Thomas Mann, in his novel The Magic Mountain, said
"Time has no divisions to mark its passage, there is never a thunderstorm or blare of trumpets to announce the beginning if a new month or year. Even when a new century begins it is only we mortals who ring bells and fire off pistols."
And after the ringing in of another new year, I suppose there is an element of truth in his words. One year rolls into the next without much variation and, in our modern age of technology, there is barely even a lull in activity over the Christmas period. We can still shop 24:7, we can still communicate at any time and the usual rubbish still fills TV network slots.
But there is something special about New Year. It is something like the feeling of starting a new exercise book at school: the unmarked cover; the crisp, blank pages. It has promise. It offers a fresh start.
New Year is all about hope.
In the northern hemisphere at New Year, the winter solstice is behind us; we can once again look forward to lengthening days and to the approach of spring. We no longer have to fear the cold seasons (as our ancestors would have done) but we still feel excited by the prospect of returning sunshine and warmth.
This excitement drives us to make the resolutions that mark this time of year. As with the new exercise book, the promise of the new year compels us to dream. This year we can be anything we want to be; we can start afresh on that first blank page.
I have thought a lot about resolutions this year. I have had little success with them in the past. I fear my approach has been wrong. I have attempted the usual list (lose weight, stop biting my nails, read more poetry, etc.) but have always been defeated within days. I then feel completely discouraged, that I have missed my opportunity to change. But why? It is, after all, slightly absurd to expect to be able to change the habits of a lifetime overnight, with no real incentive to do so! Why now? Why does that kind of change have to be a New Year thing?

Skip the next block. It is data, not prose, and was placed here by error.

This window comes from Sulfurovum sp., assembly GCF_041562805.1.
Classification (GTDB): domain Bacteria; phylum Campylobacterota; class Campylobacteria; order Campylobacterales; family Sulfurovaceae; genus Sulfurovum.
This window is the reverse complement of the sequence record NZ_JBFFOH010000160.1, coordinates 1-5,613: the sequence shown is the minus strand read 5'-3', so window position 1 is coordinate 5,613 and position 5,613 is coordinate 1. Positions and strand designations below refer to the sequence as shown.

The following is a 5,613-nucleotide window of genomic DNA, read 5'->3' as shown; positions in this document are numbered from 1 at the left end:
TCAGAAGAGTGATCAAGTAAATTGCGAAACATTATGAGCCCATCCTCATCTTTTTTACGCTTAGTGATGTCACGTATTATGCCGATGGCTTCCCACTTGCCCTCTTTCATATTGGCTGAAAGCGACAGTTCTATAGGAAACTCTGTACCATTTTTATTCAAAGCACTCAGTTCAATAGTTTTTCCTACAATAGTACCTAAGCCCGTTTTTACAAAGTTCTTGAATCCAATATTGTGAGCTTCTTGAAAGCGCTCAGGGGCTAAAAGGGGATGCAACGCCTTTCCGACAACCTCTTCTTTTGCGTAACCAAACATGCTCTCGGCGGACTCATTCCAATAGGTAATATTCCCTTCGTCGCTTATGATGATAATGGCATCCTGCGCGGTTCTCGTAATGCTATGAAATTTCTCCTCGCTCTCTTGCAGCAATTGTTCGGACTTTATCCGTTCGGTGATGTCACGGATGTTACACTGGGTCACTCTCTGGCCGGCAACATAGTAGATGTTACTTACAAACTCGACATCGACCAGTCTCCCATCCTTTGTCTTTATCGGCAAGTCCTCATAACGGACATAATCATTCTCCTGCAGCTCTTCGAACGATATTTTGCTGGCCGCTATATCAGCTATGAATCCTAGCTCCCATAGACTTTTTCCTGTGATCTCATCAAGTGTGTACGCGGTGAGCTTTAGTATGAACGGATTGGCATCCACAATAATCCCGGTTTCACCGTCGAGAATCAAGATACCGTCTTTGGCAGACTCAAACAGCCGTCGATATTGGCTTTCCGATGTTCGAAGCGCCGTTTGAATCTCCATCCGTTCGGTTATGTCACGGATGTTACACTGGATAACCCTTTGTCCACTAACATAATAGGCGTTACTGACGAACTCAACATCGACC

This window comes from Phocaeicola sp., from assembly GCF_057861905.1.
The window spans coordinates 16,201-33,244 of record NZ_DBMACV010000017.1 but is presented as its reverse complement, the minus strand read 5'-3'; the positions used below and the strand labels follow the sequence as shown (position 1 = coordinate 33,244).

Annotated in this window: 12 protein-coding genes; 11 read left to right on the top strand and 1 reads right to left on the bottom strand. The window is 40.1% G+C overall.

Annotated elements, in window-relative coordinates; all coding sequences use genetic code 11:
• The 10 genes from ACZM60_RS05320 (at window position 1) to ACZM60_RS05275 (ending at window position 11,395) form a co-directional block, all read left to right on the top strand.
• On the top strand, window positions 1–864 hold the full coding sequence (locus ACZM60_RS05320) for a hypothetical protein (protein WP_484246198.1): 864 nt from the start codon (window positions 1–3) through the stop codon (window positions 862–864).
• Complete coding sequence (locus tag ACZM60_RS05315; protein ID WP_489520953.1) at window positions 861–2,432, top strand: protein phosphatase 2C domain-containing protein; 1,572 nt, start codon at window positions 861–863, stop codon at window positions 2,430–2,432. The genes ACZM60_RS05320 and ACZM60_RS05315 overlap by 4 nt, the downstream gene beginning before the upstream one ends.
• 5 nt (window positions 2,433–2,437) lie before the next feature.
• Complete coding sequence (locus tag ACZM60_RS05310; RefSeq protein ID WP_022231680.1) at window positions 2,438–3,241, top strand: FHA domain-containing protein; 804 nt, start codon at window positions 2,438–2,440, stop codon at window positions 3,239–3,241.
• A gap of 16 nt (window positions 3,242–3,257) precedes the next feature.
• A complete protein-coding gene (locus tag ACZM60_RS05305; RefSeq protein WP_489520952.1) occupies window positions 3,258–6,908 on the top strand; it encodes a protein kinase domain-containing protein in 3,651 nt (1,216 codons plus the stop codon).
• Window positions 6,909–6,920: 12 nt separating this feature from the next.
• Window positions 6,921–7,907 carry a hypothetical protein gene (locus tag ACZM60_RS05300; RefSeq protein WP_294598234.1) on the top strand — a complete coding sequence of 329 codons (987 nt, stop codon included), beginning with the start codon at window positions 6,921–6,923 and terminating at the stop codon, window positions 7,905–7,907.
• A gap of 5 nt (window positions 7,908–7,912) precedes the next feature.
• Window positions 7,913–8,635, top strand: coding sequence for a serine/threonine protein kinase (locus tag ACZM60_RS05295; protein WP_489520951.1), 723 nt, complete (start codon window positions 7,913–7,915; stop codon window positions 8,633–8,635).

So this year I am attempting something new. I am not making a resolution as such, instead I am giving myself a word. It is a word that, at the moment, I cannot attribute to myself (anyone who knows me will agree!) and is certainly an area of my life that needs work! My word for the year is organised. I am not saying that by the end of this year I intend to be the most super-organised person on the planet: more that I intend to focus my thinking on how I organise myself, my time and my things. I would like to form new habits rather than try to break old ones.
I have made a start.
The crisp, blank pages of diary and calendar have absorbed their first ink. I am organised when it comes to family birthdays at least. If it is part of human nature to mark and compartmentalise time, I'd like to make sure I spend as much of it as possible with the people I love and doing the things I enjoy.
So for 2012, I wish you health, happiness and success - however you choose to fill your blank pages...